Why Your Bar Needs Better Non-Alcoholic Drinks


Your bar may feature a dozen rare bourbons and a housemade tonic clarified in a centrifuge. But if the non-alcoholic options boil down to seltzer and a virgin Rum & Coke, there’s still room to up your game. Bartenders can use the creativity and dedication to craft that makes for a good cocktail program to develop alcohol-free drinks that expand a bar’s appeal.

For Tales of the Cocktail, I talked to some bartenders about how (and why) bars should make good non-alcoholic drinks.

Festive Non-Alcoholic Drinks for Thanksgiving

Grapefruit Thyme Soda from Reclaiming Provincial

As much as I love cocktails, Thanksgiving (and Christmas!) also call for exciting non-alcoholic drinks. They’ll be a festive option for kids or people who don’t drink, as well as a fun choice for those looking to keep their alcohol consumption on the lower side. It’s a special day, so do something more exciting and attractive than just water or cans of soda. Here are some fun ideas:

Fennel Apple Spritzer ~ Fennel is one of my favorite accent flavors, and it pairs well with the sweetness of apples. This one is a sophisticated drink that won’t make adults feel like they’re drinking like the kiddie table.

Asian Pear Sparkler ~ I love Asian Pears! But the spice of ginger and herbal notes of rosemary make this more than just a fruity drink.

Grapefruit & Thyme Soda ~ These two flavors are a refreshing match that’s outside of the ordinary. If you want to booze it up, add some gin. Garnish with a sprig of thyme to make it look even more festive.

Puritan’s Pride ~ It wouldn’t be the holidays without cranberries. Apple and ginger, elevate the cranberry in this drink above its usual role as a relish on top of the turkey.

Tarragon-Spiked Lady Grey Iced Tea ~ For a less-fruity option, this iced tea uses Lady Grey (a variation on the more famous Earl Grey tea) along with tarragon and lime.

Mocktails and Non-Alcoholic Drinks That Don’t Suck

Cherry Teani from Horace and Lydia

The internet tells me that lots of people vow not to drink alcohol for the entire month of January. Something to do with New Year’s resolutions, I guess. If you’re a cocktail, beer, or wine lover doing the Dry January thing (Dryanuary?), you don’t have to be stuck with juice, soda, and Shirley Temples. Step it up, mocktails style!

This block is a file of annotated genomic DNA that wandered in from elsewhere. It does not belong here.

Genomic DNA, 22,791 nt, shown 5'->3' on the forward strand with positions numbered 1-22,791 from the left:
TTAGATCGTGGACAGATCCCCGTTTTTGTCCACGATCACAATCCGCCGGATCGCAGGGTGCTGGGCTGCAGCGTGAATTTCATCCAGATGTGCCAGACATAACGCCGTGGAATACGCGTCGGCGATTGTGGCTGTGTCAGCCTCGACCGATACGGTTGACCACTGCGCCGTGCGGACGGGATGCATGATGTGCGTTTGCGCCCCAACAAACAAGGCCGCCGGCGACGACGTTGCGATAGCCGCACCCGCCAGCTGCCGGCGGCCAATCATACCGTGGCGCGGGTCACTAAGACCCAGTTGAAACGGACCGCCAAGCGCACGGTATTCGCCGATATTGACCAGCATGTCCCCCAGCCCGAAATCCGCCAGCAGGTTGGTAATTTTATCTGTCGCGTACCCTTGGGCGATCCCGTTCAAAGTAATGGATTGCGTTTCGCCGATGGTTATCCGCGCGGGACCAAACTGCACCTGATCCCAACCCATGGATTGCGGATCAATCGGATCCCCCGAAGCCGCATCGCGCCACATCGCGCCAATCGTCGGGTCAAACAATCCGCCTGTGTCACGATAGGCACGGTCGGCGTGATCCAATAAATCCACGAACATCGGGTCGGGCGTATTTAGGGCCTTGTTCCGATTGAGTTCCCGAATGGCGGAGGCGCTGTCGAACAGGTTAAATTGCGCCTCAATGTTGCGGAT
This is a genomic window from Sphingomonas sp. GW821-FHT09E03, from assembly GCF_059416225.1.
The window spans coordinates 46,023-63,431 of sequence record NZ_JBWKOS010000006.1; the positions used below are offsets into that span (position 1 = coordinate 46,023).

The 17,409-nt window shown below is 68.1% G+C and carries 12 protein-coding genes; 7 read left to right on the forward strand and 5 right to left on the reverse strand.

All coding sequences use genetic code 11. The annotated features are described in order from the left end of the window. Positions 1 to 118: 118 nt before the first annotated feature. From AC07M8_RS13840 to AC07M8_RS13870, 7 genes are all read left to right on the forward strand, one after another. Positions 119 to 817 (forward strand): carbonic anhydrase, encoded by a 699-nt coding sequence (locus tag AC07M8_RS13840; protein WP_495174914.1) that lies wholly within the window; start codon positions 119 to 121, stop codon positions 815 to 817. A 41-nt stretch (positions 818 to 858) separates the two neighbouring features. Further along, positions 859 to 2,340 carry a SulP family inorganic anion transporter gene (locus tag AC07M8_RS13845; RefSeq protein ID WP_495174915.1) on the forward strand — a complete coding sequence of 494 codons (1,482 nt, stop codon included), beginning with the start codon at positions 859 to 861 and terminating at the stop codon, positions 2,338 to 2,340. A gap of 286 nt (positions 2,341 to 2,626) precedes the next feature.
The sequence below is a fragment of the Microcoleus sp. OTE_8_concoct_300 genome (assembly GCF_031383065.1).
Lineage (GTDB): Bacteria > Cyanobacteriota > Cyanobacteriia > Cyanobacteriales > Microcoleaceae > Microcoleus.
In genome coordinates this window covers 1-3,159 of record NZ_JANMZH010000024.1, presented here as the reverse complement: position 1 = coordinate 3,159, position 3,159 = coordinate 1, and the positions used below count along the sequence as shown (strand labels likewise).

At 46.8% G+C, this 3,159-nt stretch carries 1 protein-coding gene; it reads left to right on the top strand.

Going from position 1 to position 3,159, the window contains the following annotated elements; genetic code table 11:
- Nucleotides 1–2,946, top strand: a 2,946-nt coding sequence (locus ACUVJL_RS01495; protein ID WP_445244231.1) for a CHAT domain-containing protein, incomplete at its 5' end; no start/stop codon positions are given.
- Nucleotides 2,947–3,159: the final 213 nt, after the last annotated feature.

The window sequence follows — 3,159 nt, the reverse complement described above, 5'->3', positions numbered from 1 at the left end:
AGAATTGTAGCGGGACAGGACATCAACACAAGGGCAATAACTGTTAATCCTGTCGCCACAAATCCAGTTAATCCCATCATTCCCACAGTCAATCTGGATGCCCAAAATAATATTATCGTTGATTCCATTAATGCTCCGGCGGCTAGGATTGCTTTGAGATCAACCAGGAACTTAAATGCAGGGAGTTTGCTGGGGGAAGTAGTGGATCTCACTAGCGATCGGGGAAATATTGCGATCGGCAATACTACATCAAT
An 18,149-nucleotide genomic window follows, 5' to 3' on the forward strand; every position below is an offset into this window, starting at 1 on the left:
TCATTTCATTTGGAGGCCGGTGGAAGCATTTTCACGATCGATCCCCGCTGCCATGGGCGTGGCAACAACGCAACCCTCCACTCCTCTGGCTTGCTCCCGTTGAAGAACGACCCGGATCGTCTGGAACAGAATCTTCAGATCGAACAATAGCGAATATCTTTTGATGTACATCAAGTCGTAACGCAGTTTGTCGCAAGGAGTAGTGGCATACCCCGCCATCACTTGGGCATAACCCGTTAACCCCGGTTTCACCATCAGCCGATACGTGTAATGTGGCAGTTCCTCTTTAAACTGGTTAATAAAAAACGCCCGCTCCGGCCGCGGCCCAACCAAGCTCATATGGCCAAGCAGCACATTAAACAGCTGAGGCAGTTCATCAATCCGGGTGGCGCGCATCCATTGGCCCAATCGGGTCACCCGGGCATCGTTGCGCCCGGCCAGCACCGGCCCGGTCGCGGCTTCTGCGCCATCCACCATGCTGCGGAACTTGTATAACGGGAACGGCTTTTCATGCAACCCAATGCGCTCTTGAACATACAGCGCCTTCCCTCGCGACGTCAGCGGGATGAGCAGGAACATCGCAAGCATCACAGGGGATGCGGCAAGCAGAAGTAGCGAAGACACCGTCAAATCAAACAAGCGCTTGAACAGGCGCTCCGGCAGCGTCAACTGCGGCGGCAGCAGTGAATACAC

I think it’s always a good idea to have an appealing non-alcoholic drink option at a party, bar, or restaurant. (Sorry, Coke and water don’t count as “appealing.”) Not only does it give pregnant women, designated drivers, and teetotalers something delicious to drink, but it also helps prevent hangovers.

Here are some fun mocktails and non-alcoholic drinks:

New England Buck* ~ A sage and juniper syrup along with ginger beer and apple cider make for a nice wintery drink that doesn’t taste like it’s for children.

Tuscan Fresco ~ This one is fruity without being like fruit punch, with a more sophisticated mix of peach, cranberry, and rosemary flavors.

Juniper and Tonic ~ It turns out, there is such thing as a virgin Gin & Tonic … and it’s not just having a Tonic. So people who like dry drinks don’t have to stick to water and tea when cutting out alcohol.

Sage Presse ~ Sage and meyer lemon are perfect winter companions for a culinary cocktail that just happens to not contain any alcohol.

Cherry Teani* ~ Teas have complex flavors just like spirits do, so they are a natural mixer for a mocktail. Mix smoky tea with cherries and vanilla for a rich experience along the lines of a Manhattan.

And if all that is too much work, then:

Bitters and Soda* ~ Add a few dashes of any kind of bitters to soda water for a more exciting club soda.

Cascal Fermented Soda ~ While these don’t taste like wine, they do have lovely dry flavors and complex combinations that will make wine lovers much happier than a can of Sprite ever could.

*These contain bitters, which is made with alcohol. Bitters is used in such a small quantity, that the amount of alcohol you’ll ingest is negligible. (I bet you’d get more alcohol from using mouthwash.) Non-alcoholic bitters exist, but are hard to find.